Electricity Commission Fails In Bid To increase Tariffs

By Abiose Adelaja Adams

The Nigerian Electricity Regulatory Commission, NERC, on Thursday filed an application before a Federal High Court in Lagos to discharge the ex-parte order restraining it from implementing an increment in electricity tariff.

The increment was billed to have commenced June 1 but a Lagos-based lawyer, Toluwani Adebiyi, had filed an application restraining the commission from implementing the new tariff.

The petitioner, in the suit, is seeking an order restraining the NERC from implementing any upward review of electricity tariff without a meaningful and significant improvement in power supply at least for 18 hours in a day in most communities in Nigeria.

He also wants an order restraining the NERC from foisting compulsory service charge on pre-paid meters not until “the meters are designed to read charges per second of consumption and not a flat rate of service not rendered or power not used.”

The trial judge, Justice Mohammed Idris, had restrained NERC and the electricity distribution companies from effecting any increment in electricity tariff pending the hearing and determination of the suit.

At the resumption of the hearing on Thursday, NERC filed the application through its counsel, Tonbofa Ashimi, for the discharge the ex-parte order, including a preliminary objection challenging the substantive suit.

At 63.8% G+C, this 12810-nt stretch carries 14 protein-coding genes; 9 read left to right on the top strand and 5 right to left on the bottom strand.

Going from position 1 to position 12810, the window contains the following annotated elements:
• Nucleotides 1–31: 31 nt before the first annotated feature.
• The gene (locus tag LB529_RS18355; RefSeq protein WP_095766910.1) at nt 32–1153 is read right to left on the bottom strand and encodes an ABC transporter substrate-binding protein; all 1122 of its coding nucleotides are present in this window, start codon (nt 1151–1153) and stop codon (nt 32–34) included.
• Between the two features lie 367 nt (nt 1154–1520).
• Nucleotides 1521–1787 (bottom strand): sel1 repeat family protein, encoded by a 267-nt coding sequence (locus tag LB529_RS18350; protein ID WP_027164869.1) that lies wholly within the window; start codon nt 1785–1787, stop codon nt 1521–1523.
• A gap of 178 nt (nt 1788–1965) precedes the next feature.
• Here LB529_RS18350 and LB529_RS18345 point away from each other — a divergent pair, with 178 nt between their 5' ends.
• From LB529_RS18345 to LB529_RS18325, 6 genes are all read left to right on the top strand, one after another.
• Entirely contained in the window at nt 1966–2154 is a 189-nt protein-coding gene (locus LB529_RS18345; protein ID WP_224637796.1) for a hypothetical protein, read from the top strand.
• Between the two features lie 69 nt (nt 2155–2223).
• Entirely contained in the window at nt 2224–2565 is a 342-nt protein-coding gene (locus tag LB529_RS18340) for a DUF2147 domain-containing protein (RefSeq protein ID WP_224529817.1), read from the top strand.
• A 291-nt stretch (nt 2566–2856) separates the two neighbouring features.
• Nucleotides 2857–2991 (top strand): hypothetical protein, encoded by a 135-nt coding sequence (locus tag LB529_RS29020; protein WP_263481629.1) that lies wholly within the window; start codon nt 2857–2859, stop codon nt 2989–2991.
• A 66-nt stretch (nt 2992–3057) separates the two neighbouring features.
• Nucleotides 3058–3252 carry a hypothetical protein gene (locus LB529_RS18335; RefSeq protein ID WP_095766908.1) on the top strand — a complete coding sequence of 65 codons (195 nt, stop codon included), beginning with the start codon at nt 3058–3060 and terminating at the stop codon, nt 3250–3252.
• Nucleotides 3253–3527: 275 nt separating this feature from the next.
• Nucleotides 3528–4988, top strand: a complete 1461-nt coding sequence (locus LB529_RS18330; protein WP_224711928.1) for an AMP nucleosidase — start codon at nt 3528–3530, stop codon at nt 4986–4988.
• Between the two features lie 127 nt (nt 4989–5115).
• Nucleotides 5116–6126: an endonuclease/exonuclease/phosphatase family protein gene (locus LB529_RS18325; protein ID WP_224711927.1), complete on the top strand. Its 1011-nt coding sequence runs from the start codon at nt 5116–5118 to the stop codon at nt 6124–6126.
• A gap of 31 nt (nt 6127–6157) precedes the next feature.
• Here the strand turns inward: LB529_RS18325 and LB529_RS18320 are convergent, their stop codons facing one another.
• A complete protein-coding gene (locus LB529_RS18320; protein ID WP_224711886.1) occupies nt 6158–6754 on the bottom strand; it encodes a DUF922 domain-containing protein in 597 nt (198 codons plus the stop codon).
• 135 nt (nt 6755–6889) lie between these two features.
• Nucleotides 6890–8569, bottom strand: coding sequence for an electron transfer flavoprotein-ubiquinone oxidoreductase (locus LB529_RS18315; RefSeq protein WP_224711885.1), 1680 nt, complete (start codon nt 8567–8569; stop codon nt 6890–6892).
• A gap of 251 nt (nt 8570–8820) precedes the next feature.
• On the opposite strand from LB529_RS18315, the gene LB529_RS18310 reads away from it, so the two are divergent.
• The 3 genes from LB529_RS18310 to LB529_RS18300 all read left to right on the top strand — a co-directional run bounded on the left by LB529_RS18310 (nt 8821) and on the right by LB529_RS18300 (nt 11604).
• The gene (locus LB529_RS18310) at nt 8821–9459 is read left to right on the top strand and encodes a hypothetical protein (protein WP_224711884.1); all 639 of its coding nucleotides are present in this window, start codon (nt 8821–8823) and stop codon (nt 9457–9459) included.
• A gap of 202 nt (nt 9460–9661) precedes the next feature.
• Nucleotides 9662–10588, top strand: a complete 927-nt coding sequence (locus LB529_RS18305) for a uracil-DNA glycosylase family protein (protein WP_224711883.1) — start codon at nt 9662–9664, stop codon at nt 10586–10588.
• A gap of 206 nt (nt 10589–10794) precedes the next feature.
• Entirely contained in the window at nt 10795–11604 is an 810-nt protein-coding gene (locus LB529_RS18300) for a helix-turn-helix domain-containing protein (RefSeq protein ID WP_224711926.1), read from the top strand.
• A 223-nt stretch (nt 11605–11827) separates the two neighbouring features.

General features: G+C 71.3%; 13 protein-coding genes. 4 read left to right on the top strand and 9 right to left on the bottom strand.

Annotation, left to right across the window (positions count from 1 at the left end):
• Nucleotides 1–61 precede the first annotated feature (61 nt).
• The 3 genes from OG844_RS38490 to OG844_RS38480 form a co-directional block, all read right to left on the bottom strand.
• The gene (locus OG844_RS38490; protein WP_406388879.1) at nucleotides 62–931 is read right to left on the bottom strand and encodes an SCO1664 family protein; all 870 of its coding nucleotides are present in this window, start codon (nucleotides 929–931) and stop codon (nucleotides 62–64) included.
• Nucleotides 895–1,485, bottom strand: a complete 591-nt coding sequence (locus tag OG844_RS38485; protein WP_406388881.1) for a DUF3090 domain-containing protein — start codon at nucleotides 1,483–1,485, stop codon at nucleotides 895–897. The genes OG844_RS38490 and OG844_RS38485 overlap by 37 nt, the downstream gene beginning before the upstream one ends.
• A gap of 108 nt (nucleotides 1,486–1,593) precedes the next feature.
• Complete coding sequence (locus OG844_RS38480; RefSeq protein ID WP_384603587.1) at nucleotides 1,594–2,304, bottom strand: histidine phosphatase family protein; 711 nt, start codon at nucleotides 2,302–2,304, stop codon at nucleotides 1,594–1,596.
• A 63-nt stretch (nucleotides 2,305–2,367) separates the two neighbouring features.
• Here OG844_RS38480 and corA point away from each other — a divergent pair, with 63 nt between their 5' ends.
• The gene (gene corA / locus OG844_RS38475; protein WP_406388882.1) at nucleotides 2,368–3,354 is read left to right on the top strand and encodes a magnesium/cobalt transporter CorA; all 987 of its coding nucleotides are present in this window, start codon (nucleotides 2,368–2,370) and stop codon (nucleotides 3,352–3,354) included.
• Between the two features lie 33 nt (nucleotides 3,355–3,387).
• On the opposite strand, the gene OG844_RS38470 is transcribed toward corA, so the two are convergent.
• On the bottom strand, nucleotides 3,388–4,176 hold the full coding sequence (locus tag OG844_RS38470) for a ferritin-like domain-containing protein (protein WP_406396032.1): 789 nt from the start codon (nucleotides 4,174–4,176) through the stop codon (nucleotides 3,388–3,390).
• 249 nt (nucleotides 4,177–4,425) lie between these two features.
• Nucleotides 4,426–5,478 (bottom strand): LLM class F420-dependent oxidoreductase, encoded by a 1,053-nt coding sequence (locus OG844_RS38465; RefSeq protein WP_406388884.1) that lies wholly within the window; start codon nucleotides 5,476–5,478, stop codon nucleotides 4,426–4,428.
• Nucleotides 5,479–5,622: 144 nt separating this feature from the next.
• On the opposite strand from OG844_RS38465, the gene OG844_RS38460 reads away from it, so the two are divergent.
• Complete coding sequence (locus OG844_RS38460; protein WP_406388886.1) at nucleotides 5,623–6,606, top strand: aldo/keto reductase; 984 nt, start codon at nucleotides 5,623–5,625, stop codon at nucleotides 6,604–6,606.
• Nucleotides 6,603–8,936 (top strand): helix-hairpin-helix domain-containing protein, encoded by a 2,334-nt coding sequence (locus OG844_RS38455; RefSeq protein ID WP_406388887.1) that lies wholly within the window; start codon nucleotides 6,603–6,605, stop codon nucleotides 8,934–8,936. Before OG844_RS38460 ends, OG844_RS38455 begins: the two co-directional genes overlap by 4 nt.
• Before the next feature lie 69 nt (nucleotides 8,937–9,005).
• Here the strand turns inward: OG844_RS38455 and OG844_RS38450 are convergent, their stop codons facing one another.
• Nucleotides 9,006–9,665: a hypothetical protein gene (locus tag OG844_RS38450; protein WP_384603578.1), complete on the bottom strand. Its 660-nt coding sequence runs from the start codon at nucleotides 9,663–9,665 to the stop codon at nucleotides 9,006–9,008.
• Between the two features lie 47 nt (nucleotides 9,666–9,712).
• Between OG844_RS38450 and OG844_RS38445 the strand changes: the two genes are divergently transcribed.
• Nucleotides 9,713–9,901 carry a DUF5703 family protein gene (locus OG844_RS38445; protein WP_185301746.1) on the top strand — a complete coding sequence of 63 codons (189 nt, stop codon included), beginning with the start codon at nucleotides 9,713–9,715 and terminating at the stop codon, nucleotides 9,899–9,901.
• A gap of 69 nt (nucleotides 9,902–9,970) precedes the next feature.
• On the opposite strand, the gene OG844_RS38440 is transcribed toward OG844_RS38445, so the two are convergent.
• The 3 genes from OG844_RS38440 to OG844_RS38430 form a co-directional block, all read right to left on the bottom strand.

“My lord, I am the counsel representing NERC and we have filed an application seeking to discharge the exparte order given by the court. We also filed a preliminary objection challenging the substantive suit,” Ashimi told the court.

The plaintiff told the court that he needed time to respond to the said application on points of law.

As a result, Justice Idris adjourned to July 21, for hearing of all pending applications.



    Consequently, Adebiyi urged the court to renew the order so as to preserve the subject matter of the suit.

    “My Lord, everybody is affected. Even this court is running on generator. There is a need to stop NERC from increasing the electricity tariff because Nigerians can’t afford such and there is no justification for such increment,” Adebiyi had said.

    As part of his demands in the suit, he wants the service charge on pre-paid meters not to be enforced until there is visible efficient and reliable power supply like those of foreign countries where the idea of service charge was borrowed.

    Adebiyi is further asking for an order of court mandating the NERC to generate more power to meet the electricity use of Nigerians.

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